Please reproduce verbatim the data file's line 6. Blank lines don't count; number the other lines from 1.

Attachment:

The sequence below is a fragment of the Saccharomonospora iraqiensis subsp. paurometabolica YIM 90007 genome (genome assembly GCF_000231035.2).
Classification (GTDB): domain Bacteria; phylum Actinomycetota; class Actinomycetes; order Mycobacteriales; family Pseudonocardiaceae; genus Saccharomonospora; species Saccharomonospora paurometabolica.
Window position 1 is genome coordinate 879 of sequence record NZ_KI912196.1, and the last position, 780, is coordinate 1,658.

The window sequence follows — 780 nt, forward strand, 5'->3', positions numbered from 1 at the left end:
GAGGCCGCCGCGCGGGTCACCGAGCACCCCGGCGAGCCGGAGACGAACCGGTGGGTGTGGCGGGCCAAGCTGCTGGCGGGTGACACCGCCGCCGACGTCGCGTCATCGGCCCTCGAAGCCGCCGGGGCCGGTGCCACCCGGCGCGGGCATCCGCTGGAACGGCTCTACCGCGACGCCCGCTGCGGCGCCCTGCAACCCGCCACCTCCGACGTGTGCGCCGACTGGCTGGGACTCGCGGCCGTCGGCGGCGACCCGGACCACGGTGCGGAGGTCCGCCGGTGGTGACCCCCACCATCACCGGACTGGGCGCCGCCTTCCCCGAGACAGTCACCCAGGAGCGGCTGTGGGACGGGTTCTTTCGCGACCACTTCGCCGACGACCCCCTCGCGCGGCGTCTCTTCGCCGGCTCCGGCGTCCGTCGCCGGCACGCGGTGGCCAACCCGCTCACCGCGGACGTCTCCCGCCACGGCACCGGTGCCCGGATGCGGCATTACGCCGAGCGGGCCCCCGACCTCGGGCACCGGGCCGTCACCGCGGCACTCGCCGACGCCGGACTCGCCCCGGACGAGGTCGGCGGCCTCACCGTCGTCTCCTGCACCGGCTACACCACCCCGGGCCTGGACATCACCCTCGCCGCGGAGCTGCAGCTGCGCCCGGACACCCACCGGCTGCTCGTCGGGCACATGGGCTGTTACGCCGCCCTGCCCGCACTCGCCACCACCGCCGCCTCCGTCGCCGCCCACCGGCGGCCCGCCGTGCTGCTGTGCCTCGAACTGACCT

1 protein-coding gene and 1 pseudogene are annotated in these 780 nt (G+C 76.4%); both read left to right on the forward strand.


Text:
1 protein-coding gene and 1 pseudogene are annotated in these 780 nt (G+C 76.4%); both read left to right on the forward strand.